Brickell Condo Apartment Rents Soar 13 In Year
By Marilyn Bowden
Both apartment and condo rental rates in Brickell are skyrocketing, and brokers say high-quality units are much in demand.
"A lot of people who are moving for the first time to Miami are still under the impression that they can get steals here," said Douglas Elliman Realtor Associate Dean Bloch. "That’s really not the case. But Brickell is still less expensive than renting on South Beach, and you get more for your money. So students and young professionals love the area."
The overall average rent in a Brickell apartment project leaped from $1,943 a month in February 2010 to $2,197 this February, said L. Keith White, president of Reinhold P. Wolff Economic Research. "That is really substantial – a 13.1% hike," he said. "That would not be sustainable for a longer period of time. The market is catching up from the depressed rents of the past few years."
He quoted current average rents at $1,686 for a one-bedroom apartment, $2,551 for a two-bedroom and $3,038 for a three-bedroom.
"Overall vacancy is quite low – 2.5%," Mr. White said, a sharp decline from 9.6% a year ago.
The majority of rental opportunities in Brickell these days are condo units, either investor- or developer-owned. That market, too, said Chris Basick, managing broker of Esslinger Wooten Maxwell’s Brickell office, is "nothing but good."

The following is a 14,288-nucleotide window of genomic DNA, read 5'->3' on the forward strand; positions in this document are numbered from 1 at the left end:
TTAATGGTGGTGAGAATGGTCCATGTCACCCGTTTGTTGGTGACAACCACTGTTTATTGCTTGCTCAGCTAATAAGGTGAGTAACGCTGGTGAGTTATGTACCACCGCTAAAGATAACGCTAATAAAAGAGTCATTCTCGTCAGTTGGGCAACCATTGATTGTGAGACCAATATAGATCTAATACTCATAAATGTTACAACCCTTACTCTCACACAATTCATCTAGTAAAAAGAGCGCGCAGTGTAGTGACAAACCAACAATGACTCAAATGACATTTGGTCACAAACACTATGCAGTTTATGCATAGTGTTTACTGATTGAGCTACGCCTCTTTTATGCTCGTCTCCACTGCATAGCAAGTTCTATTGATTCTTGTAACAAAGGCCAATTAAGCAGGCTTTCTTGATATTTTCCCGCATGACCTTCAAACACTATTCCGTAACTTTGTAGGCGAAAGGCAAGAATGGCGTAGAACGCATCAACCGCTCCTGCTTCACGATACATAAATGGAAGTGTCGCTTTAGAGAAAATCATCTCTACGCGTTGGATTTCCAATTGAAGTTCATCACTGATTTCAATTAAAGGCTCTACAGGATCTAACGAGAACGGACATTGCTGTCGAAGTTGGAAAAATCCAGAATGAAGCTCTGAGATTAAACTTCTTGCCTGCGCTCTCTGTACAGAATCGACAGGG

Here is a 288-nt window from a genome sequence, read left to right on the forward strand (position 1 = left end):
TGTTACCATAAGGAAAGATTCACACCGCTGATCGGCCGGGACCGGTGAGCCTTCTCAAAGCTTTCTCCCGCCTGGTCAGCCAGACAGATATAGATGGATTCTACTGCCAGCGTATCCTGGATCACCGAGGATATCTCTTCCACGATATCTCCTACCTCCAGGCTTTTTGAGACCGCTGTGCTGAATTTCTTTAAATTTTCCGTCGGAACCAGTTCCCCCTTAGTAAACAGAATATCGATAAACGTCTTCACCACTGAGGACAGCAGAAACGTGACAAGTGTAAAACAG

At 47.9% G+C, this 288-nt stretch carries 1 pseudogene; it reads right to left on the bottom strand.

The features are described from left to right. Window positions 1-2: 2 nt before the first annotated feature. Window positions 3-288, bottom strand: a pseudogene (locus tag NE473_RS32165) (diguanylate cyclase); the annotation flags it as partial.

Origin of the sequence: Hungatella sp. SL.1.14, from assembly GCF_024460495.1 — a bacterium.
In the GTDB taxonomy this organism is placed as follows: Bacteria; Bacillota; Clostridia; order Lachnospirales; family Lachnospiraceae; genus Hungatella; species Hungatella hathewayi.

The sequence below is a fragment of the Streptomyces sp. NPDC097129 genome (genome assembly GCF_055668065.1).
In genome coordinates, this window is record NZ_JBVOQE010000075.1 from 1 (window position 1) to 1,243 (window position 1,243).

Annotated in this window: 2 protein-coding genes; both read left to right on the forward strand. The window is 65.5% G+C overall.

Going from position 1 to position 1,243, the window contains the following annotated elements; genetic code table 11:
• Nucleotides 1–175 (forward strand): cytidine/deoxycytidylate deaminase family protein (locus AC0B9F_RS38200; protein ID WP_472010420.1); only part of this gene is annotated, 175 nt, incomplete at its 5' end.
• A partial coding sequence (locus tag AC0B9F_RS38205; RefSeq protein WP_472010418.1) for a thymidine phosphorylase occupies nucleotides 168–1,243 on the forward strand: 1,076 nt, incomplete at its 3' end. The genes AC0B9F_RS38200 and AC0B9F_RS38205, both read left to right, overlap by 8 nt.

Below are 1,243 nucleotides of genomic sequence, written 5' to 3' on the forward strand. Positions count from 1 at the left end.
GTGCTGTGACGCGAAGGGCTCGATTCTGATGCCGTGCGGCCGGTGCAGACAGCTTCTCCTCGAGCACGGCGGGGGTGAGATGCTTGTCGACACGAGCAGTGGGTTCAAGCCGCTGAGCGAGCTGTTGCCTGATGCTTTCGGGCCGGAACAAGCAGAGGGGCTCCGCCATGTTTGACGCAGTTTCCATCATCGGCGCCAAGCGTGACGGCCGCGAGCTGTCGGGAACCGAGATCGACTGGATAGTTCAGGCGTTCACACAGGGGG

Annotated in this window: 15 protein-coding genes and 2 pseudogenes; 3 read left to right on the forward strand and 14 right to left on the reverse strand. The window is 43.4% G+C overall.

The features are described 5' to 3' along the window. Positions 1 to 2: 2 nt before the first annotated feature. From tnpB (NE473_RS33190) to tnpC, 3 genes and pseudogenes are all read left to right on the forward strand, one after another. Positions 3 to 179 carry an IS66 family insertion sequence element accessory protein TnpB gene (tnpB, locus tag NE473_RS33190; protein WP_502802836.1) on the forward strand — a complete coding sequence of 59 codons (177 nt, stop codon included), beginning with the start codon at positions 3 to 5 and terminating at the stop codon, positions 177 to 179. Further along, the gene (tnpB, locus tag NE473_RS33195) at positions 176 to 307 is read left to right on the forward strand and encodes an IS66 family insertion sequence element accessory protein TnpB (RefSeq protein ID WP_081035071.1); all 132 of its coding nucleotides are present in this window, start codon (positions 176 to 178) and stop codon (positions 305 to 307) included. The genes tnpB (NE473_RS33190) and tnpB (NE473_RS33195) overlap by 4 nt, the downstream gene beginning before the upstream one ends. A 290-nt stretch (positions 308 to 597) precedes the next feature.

Right now, he said, 606 available units with asking rents ranging from $950-$20,000 are shown in the multiple listing service. About 53% are two-bedroom units, 33% are one-bedrooms and 10% are three-bedrooms.
"The inventory is not as much as we would expect," Mr. Basick said, "because many units are being used as second or third homes, so they’re not being rented out."
The average actual monthly rate comes to $2.18 per square foot, getting closer to the average asking rate, he said, which is currently $2.23 a square foot. For a long time, actual rents were stuck at around $1.90 a foot.
That’s good news for investors, Mr. Basick said. "Their expected revenue is higher than it was, and we are able to rent them out faster."
"The rental market has picked up tremendously over the past year," said Ty Forkner, a Realtor associate at Douglas Elliman Florida. "One-bedroom units that used to rent for $1,000 are now renting for $1,300-$1,500. Good quality inventory has really shrunk."
Mr. Bloch, who has sold quite a few downtown and Brickell condos to investors, said most plan on renting them out for five to seven years.
"The Icon is renting like crazy," he said. "A unit I just sold at The View at Brickell for $215,000 is rented at $2,200 a month, which is a good return."
Young professionals are big in the rental market, Mr. Forkner said. So are people who have lost their homes to foreclosures or short sales and who "have to live somewhere. They can’t buy another house.
"What is really moving off the shelf is the luxury rental inventory. People who are downsizing from estates are looking for three to five bedrooms."
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